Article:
- Mega Man 7 had Freeze Man (ice), Cloud Man (lightning) and Turbo Man (a Transforming Mecha who attacked with flaming wheels)
- Mega Man 8 had Sword Man (fire), Frost Man (ice) and Clown Man (who attacked with electricity)
- Mega Man and Bass had Dynamo Man (electricity), Cold Man (ice) and Burner Man (fire). Electricity beat ice, and ice beat fire, similar to the original game.
- Mega Man 10 has Solar Man (fire), Chill Man (ice) and Sheep Man (electricity).
- The same goes for the Mega Man X series:
- The original game had Flame Mammoth, Chill Penguin, and Spark Mandrill. Chill Penguin was weak to fire, and Spark Mandrill was weak to ice.
- Magma Dragoon, Frost Walrus and Web Spider in X4.
- X4 also had the final form of the final boss, who summons three coloured heads (blue, red and yellow). The first shot out icy gas, the second shot out fireballs in fours, and the last shot out electric balls that spread shockwaves across the walls/floor.
- X8 reverses the weakness: it had Gigabolt Man-o-war, Avalanche Yeti, and Burn Rooster. Like in the original, lightning beat ice, and ice beat fire.
- In Banjo-Kazooie: Grunty's Revenge, the three special varieties of egg ammo available (in addition to the basic, non-elemental variety) are Fire, Ice, and Battery (Lightning) Eggs. (Banjo-Tooie had Fire and Ice eggs, but the other two special varieties were bombs.)
- The isometric-platformer-with-RPG Elements Scurge: Hive has a unique variation: Its main weapons elements are Fire (Pyro), Energy (Lightning), and "Diffusion," which is anti-energy (it's something of a "power sink" ability). It does have an Ice power, but instead of being part of the elemental cycle, it freezes small enemies indescriminately and doesn't do damage.
- The Kirby series includes multiple abilities centered around these elements, with a specific long-ranged and close-ranged version of each appearing in at least one game. Squeak Squad even went so far as to allow these elements to affect the terrain (electricity is conducted along metal and water, ice can freeze water, and fire can burn things), as well as letting you create elemental swords and bombs, and temporarily apply elements to Tornado and Wheel. Since Adventure, Kirby has also had unique damage animations for when he's hit by any of these three elements.
- Additionally, in Kirby Super Star, the hats for Fire, Ice, and Plasma are all palette-swapped crowns. Later games distinguish their appearances by making them look like they're actually composed of flames, ice crystals, or electricity.
- Kirby64 also featured Ice, Fire, and Spark powers that could be combined with the other elements in the game, which was the games' gimmick. Fire + Lightning made Kirby rub his head with tin foil, causing sparks until his head caught on fire and he ran around at high speeds. Lightning + Ice turned him into a refrigerator, which shot food that could later be consumed to heal yourself. Ice + Fire created steam in a very small area, making it mostly worthless.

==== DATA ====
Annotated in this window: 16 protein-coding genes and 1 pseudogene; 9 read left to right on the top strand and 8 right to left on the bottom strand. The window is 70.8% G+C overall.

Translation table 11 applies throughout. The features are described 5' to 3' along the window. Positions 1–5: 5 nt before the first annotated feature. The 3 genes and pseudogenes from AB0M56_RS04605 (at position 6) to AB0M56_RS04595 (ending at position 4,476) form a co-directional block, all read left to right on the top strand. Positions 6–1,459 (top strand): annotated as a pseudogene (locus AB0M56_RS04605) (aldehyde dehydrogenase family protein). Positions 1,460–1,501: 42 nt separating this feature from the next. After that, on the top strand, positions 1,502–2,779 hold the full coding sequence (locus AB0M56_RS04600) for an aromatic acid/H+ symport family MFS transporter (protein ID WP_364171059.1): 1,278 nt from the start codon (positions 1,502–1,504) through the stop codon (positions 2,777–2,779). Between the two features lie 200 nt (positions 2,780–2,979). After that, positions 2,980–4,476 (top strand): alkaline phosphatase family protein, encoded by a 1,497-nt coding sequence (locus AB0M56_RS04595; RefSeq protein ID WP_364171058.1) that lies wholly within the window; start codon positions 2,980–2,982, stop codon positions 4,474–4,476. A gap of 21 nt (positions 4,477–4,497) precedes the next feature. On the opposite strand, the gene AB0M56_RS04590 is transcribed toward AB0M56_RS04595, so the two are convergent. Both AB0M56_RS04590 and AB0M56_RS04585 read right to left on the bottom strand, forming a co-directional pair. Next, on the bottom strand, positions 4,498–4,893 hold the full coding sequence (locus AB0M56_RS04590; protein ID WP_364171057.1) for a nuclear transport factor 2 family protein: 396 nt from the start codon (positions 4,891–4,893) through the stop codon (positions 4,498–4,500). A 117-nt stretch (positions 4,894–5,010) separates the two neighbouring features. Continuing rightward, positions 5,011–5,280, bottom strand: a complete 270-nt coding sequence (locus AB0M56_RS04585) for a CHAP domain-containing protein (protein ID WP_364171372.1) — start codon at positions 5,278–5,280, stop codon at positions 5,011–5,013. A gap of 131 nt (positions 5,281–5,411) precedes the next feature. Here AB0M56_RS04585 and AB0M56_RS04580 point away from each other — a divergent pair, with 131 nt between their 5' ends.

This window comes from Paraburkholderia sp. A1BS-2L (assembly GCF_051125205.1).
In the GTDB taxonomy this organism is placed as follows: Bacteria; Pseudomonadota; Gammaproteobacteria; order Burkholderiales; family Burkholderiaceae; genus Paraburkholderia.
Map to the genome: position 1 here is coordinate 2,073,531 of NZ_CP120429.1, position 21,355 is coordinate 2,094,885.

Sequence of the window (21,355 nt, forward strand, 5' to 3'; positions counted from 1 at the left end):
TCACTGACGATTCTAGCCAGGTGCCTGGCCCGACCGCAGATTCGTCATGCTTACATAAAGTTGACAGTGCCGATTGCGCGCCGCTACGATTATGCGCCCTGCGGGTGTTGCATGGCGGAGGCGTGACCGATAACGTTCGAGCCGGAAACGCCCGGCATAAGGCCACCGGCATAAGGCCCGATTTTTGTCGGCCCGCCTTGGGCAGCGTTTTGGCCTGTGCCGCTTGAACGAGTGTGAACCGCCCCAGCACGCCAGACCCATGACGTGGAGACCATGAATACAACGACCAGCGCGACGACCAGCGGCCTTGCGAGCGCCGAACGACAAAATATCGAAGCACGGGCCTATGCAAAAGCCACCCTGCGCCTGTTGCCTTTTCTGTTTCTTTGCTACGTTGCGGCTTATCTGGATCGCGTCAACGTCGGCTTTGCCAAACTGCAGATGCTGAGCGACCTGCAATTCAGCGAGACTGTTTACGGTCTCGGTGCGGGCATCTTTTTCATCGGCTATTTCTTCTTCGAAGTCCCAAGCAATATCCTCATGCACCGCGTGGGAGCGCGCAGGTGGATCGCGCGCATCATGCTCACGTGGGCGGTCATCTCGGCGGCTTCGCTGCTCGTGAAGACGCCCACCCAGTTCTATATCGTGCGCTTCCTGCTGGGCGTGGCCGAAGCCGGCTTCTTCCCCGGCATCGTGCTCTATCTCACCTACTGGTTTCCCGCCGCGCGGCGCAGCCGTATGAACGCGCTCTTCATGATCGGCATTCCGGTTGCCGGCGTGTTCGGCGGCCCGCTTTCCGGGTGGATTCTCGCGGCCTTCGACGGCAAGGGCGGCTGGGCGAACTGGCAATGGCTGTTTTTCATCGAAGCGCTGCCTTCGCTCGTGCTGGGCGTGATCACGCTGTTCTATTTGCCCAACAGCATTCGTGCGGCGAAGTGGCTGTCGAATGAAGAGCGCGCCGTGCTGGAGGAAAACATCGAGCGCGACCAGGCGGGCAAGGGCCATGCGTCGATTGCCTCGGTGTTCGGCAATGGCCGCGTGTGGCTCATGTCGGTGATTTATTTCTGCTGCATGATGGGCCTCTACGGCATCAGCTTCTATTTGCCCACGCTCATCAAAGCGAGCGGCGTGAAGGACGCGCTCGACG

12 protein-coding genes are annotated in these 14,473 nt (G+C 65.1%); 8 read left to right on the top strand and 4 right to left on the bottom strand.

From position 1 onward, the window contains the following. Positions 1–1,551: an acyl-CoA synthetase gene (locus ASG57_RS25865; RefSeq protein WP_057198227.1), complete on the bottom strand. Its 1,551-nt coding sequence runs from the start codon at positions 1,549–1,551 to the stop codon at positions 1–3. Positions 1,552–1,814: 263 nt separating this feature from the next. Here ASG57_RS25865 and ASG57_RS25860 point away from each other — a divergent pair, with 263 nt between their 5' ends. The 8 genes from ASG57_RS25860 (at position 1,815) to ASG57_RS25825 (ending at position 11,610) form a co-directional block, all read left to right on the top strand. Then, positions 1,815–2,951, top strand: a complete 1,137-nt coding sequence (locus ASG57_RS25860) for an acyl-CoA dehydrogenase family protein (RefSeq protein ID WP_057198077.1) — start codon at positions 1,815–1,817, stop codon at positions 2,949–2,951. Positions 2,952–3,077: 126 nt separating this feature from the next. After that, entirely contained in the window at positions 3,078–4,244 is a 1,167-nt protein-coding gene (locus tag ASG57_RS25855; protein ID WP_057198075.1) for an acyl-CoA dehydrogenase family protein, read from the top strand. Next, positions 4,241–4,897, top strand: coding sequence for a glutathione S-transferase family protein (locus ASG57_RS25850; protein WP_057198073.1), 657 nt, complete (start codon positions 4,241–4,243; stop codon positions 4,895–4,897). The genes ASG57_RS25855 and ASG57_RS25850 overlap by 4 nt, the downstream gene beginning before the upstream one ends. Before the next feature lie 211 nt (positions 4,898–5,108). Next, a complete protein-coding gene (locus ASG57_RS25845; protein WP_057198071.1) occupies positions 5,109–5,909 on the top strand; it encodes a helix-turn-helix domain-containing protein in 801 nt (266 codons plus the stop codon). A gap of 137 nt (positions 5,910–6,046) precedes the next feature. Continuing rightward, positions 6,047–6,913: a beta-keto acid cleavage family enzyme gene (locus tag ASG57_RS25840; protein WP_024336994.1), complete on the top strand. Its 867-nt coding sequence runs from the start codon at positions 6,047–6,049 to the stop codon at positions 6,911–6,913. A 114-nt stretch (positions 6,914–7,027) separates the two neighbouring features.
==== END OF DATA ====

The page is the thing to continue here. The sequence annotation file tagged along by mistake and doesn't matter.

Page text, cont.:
- In Castlevania III: Dracula's Curse, Sypha gets fire-, ice- and lightning-based special attacks instead of the holy items usable by Grant and Trevor.
- Yohko also uses these attacks in Dawn of Sorrow's Julius Mode.
- The magic system in Castlevania: Circle of the Moon contains ten elements, each personified by a different creature; besides Fire(Salamander), Ice(Serpent), and Lightning(Thunderbird), there's also Plant(Mandragora), Earth(Golem), Stone(Cockatrice), Poison(Manticore), Wind(Griffon), Light(Unicorn), and Dark(Black Dog, kind of like a Hell Hound).
- In addition to Fire, Ice, and Lightning, Castlevania: Portrait of Ruin and Castlevania: Order of Ecclesia feature Light and Dark.
- In Ty the Tasmanian Tiger, each new area is unlocked by an elemental boomerang. While the fire and ice boomerangs have multiple functions throughout the game, the final electric boomerang need only be thrown once.
- In Run Saber, the three Cyborg-enhanced Run Sabers use the three elements: Kurtz uses the red "Flair Saber", which generates pillars of fire; Allen uses the green "Thunder Saber", with which he can create a dragon made of electricity; and Sheena uses the blue "Ice Saber", which works at absolute zero and can unleash a blizzard.
- Three of the planets encountered in the final Bowser level of Super Mario Galaxy, in order of appearance, are a lava planet, a dry ice planet, and a quicksand planet surrounded by electric beams.
- Sonic 3 and Knuckles has a trio of elemental shields that form a common variation on this trope, the Fire Shield, the Electric Shield, and the Water Shield. The first two offer immunity to damage from their elements, while the third prevents drowning. Each of the three also grants a special move Sonic can do (Tails and Knuckles keep their basic flight and gliding powers), and the Electric Shield pulls nearby Rings inward.
- Puyo Pop Fever: Although the actual types didn't affect the gameplay, these were among the special attack callouts used when making combos for two characters. Amitie uses "Flame, Blizzard, Lightning Bolt!", while Arie uses "Fire, Ice Storm, Thunder!".
- Nethack only has three wands that launch Hyphens of Doom (not including the standard Magic Missile), and they are indeed the wand of cold, wand of fire, and wand of lightning.
- Ancient Domains of Mystery has the four elements of fire, ice, lightning, and acid, with bolt and ball spells for each. Lightning is less commonly resisted and does slightly more damage then ice and fire, but acid trumps lightning on both of those scores. However, the only improved ball spell, which hits a radius about a targeted location rather than centering on the caster, is fire.